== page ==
Gene Kershner is a Buffalo-based turf writer and handicapper who blogs at and tweets @EquiSpace.

This Birthday in Buffalo Sports History: Dusty Zeigler

(Born September 27, 1973) -- Fame in the National Football League can be fleeting. Ask Dusty Zeigler.

Zeigler was drafted by the Bills in the sixth round in 1996 after a good career at Notre Dame. He spent his first season, watching and learning like most rookies.

Then he became the answer to a trivia question - who was the Bills’ starting center after Kent Hull. Zeigler spent three years as a starter on the Buffalo offensive line. He moved to right guard in his final year.

Then free agency called, and Zeigler jumped to the New York Giants. In his first year with the Giants, he reached the Super Bowl. New York lost that game to Baltimore. Zeigler started all 16 games in 2001 as well.

Then he lost his starting job, and was out of football at the end of 2002. Since retiring, Zeigler has dabbled in local politics a bit in Georgia.

--- Budd Bailey

This Birthday in Buffalo Sports History: Jeff Quinn

(Born September 26, 1962) -- It’s relatively easy and secure to be an assistant, but usually it’s good to see if you can take that next step. Ask Jeff Quinn.

The current University at Buffalo football coach went to Elmhurst College, graduating in 1984 after serving as a football offensive lineman and as a heavyweight wrestler. He is in Elmhurst’s Athletic Hall of Fame.

Quinn first served as a football assistant coach in DePauw University, where he picked up a Master’s degree. Then it was on to Ohio Northern before landing at Grand Valley State. There he worked with Brian Kelly for the first time, and they stuck together for the next two decades.

The partnership reached its climax at Cincinnati, where the Bearcats climbed up the ladder in the Big East. After the 2009 season, Kelly left for Notre Dame. Quinn might have gone with him as offensive coordinator, but instead he chose to replace Turner Gill as coach at the University at Buffalo.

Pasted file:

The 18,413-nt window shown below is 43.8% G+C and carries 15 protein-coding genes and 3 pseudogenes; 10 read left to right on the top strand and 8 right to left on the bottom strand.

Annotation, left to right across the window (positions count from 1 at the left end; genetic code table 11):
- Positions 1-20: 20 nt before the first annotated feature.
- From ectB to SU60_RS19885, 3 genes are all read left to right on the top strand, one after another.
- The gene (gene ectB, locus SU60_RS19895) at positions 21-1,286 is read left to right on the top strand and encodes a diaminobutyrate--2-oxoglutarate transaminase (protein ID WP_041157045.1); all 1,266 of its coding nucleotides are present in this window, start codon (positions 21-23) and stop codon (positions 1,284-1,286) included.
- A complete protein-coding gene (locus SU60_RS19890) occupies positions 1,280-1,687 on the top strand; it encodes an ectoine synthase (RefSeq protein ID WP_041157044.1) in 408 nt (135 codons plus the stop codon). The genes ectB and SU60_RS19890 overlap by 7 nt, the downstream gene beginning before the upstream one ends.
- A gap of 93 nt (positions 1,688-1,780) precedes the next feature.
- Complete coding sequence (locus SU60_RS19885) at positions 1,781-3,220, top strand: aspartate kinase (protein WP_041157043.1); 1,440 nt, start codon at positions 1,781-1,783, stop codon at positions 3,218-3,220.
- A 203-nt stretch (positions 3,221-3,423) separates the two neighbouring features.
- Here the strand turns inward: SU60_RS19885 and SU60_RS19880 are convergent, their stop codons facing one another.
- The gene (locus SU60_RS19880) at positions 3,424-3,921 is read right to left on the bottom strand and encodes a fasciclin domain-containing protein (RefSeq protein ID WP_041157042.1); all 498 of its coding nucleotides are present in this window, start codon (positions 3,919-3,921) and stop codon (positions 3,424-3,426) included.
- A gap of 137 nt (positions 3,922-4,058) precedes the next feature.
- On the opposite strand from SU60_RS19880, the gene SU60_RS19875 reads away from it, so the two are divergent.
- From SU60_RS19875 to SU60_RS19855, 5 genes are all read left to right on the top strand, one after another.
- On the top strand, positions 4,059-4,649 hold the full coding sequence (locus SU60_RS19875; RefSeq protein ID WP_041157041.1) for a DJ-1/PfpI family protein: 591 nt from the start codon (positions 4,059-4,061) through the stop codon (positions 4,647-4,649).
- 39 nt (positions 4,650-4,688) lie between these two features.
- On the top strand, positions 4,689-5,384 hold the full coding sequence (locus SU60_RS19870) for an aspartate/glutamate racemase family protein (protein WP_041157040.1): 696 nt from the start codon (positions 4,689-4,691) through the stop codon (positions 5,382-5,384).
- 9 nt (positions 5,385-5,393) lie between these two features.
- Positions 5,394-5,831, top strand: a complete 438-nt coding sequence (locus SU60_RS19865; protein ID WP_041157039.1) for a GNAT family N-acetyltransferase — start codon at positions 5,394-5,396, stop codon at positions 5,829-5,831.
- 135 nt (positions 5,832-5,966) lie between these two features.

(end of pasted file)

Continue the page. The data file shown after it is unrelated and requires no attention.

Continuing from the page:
It’s been a tough rebuilding process for the Bulls, as UB went 5-19 overall and 3-13 in the conference in his first two years. We’ll see how he does in the rest of Year Three.

--- Budd Bailey

This Birthday in Buffalo Sports History: Bob McAdoo

(Born September 25, 1951) -- How to describe Bob McAdoo to someone who didn’t see him in his prime as a superstar with the Buffalo Braves? Let’s see ... he played a lot like Dirk Nowitzki of the Mavericks, only better.

McAdoo was one of the best in the business for his time here. He played junior college basketball in Indiana and then landed at North Carolina, where he was an All-American under Dean Smith. McAdoo became the Braves’ first-round draft pick in 1972.

The center/forward was rookie of the year in 1972-73. Then the Braves traded Elmore Smith and moved McAdoo to center, and his game and the team took off. McAdoo teamed with such players as Ernie DiGregorio and Randy Smith to form an exciting offensive machine.

The Braves made the playoffs for three straight years, and McAdoo won the NBA’s MVP award in 1974-75. A contract dispute led to a trade with the Knicks, and it could be argued that the Buffalo team was never the same.

McAdoo bounced around a bit after that, but did win two NBA titles with the Los Angeles Lakers. Then he headed to Italy to play for seven years, only to return as an assistant coach with Miami. McAdoo still likes to talk about his days in Buffalo, though.